Naming Nouns and Verbs Everyday

During their first year, babies explore and learn about objects by mouthing, looking, and feeling. 

  • Around the first birthday, babies make an important discovery…."Even though my bottle is not here, I remember my bottle….and I want it now!" (This is called object permanence). 
  • Once objects stay in memory like this, words become important tools. Everything has a name.
  • The first question that babies ask, with words, gestures, or facial expression, seems to be: "What's that?"
  • Babies learn the names for things fast. Parents help babies by looking at what baby is looking at and using the name for it.  This is called joint attention – you both tune in on the same thing.  Joint attention helps babies learn words.
Joint Attention

Joint Attention

  • Here is a nice example of joint attention.   The toddler and parents are all looking at and talking about the dog in the bath!
  • When we give the name of something the child is already interested in and looking at, it helps the child make a connection from the thing to the word.

Get on the child's level. 

    • You want to be close to your baby and at eye level, so that both of you can attend to the object and listen to the word.  
    • If you are encouraging your baby to watch your face, then move your face close to the object before you speak.

Follow the child's lead. 

    • It is best to tune into your baby's attention.
    • Babies easily become fascinated with whatever they are exploring.
    • They typically do not want to stop at look at something the adult wants to talk about.
    • Watch what holds your baby's interest and talk about those things and their actions.
    • Follow the baby's lead and give words to match baby's interest.

Label, label, label, all day long.

    • Name objects, but not just objects. Language is more than nouns.
    • Name actions. Name feelings and reactions.
    • Name simple concepts (e.g., how does it look, feel, taste, sound, move?).
    • Name them all day long, in as many situations as you can find.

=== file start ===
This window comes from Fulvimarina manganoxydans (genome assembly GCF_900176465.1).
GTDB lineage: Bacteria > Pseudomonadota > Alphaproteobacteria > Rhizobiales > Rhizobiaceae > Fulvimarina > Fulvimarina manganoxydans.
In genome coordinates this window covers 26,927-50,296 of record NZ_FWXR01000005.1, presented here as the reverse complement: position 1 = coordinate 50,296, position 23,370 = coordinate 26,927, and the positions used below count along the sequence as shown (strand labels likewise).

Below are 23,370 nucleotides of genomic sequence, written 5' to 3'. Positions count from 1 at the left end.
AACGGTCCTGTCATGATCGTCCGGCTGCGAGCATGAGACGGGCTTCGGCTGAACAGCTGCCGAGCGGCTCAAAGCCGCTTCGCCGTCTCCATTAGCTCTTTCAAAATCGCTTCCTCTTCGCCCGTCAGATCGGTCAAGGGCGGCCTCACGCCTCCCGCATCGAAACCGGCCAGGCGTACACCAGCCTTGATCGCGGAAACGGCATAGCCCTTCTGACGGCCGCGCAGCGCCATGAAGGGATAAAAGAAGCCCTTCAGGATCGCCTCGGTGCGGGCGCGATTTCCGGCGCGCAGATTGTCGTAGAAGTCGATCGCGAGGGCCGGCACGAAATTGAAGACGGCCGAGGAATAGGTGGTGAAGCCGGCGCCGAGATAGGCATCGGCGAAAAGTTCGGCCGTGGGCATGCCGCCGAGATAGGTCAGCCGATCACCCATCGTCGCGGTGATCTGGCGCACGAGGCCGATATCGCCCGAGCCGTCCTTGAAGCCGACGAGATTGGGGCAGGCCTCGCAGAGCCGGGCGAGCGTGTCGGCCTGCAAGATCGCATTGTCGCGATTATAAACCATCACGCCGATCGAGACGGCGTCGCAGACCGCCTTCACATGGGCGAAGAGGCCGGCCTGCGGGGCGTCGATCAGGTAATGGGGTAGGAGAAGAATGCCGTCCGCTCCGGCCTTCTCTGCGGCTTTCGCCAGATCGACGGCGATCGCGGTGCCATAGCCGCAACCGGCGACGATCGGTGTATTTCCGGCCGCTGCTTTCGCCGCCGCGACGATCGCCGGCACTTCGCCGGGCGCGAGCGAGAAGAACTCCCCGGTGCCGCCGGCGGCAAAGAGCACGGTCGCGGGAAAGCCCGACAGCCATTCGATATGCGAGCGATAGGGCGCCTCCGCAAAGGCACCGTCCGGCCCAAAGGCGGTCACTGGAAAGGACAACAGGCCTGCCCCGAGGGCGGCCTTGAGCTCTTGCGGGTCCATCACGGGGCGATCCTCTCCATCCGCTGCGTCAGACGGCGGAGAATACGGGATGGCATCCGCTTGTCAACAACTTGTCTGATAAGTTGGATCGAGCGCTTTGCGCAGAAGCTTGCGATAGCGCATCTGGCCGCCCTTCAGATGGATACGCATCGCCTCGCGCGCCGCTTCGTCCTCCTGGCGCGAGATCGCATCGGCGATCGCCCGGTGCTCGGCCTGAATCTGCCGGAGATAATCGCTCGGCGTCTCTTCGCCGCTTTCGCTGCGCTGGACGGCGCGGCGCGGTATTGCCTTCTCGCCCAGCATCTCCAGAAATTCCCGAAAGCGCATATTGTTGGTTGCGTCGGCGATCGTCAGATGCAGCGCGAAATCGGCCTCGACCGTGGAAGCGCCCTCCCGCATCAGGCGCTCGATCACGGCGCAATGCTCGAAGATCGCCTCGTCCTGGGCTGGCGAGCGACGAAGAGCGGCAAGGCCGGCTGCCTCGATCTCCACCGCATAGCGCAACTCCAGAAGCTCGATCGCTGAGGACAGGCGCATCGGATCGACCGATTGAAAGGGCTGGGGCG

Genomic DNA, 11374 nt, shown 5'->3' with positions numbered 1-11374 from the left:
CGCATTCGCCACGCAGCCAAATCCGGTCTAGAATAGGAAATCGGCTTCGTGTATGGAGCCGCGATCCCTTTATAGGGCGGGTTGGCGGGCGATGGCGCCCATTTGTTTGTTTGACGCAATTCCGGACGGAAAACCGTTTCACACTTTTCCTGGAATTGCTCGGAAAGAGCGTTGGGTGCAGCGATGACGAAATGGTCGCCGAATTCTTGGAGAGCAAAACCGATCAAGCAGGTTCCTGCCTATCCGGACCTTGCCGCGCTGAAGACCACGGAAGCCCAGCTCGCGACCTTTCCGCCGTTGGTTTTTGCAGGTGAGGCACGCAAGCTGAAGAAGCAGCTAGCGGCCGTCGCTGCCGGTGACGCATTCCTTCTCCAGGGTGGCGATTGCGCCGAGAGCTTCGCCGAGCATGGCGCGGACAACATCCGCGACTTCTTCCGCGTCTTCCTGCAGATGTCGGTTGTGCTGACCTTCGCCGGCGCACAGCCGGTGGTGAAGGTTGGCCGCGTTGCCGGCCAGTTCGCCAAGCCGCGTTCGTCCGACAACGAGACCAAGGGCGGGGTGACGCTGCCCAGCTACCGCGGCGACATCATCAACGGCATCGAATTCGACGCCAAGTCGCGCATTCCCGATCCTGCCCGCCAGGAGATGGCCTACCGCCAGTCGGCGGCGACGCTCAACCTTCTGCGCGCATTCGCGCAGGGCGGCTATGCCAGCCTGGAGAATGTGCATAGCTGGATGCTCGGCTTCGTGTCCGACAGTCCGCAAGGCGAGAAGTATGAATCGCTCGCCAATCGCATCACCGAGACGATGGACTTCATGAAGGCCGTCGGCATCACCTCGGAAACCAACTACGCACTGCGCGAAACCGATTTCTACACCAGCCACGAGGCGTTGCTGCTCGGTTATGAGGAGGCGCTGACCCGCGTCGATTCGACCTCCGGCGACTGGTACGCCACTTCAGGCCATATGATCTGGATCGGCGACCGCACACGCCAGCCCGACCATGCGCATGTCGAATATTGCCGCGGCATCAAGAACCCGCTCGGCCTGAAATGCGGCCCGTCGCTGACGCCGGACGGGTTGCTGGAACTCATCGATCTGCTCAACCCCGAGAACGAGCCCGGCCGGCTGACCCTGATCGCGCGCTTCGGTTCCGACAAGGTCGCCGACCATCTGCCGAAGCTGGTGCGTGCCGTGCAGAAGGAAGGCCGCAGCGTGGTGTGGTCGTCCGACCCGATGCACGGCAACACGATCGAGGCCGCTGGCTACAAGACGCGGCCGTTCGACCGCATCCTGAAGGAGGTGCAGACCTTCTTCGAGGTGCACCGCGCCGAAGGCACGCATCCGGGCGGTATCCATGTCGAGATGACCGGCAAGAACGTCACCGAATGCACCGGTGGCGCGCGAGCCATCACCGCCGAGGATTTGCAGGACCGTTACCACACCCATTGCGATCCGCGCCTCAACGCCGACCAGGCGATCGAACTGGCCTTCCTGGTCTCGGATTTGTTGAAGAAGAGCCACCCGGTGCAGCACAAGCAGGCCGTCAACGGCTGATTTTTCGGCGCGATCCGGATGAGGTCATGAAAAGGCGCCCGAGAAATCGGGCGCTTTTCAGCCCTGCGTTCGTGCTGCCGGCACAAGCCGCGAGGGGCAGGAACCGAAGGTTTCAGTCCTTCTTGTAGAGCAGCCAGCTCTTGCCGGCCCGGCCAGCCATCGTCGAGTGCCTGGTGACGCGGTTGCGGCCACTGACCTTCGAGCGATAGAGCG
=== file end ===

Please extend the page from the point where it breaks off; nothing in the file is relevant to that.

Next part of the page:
Tips for families using spoken language:​Tips for families who are signing:
  • ​Be sure your child's hearing aid or cochlear implant is working.
  • Get on your child's level, if possible (e.g., join her on the floor; sit his pumpkin seat close to you on the couch).
  • Notice what your baby reaches for. If she reaches for toes, talk about toes. If she chews on a hat, talk about that!
  • You can encourage your baby to listen to the word, and then look and listen in natural ways. 
    • Suppose you notice baby is hungry. You can say, "Listen, what's in daddy's bag?" (dad shakes the crackers). "Oh, I have crackers! (then bring them into baby and dad's line of vision). Crackers, see? You want a cracker? Yes, you are excited!"
  • Everything has a name. Remind family members to name things that interest baby. 
  • It is easy for us to fall into a habit of using "it" (put it in). When baby is first learning words, use names instead (put the block in vs. put it in).
​If your baby depends on vision, then remember that you have to wait for the baby to look at the object first. Then, you can use some of the strategies that Deaf parents use to highlight the names of the objects.
  • You can make the sign on the object itself. Your baby's eyes are already there, or they soon will be if you are signing there.
  • You can produce the sign for the object your baby is looking at, as soon as the baby looks at you for information.
  • You can make a sign right on the child (like the sign for "bath" on the little one's chest).
  • You can point to something interesting, and, if your baby pays attention, name the object.
  • You can move interesting objects into your baby's field of vision to attract attention.
  • You can move so that your baby can see you easily.

Practice at Home:

Here are some practice examples.  There are many things you could say...this gives a few ideas for getting started.

​Child's Actions​We can say...

Teddy Bear

Teddy Bear 

Baby wakes up and looks at the bear

Baby grabs bear.

Baby spills milk on the table.

"There's Teddy Bear."

a. "Hug Teddy Bear."
b. "You love your bear."

a. "Teddy Bear is wet." (sniff the bear)
b. "Your bear smells like milk!"




Baby grabs own shoe.

Baby struggles to get it off.

Shoe comes off.

"There's your shoe!"

"You want your shoe off? Pull!"


a. "You got your shoe off!"

b. "Do you want your other shoe off too?"

Peaches at lunch

 Peaches at Lunch

Baby takes a bite. Possible responses:


Baby opens mouth for more. Possible responses:


Baby turns away. Possible responses:

  1. "Mmmm. Peaches are good."
  2. "You like peaches."
  3. "You eat peaches. Yummy."
  1. "More peaches."
  2.  "Oh, another bite of peaches."
  3. "Here come the peaches. You want more."
  1. "No more peaches?"
  2. "One more bite, please. Peaches are good."
  3. "Done with peaches? Okay."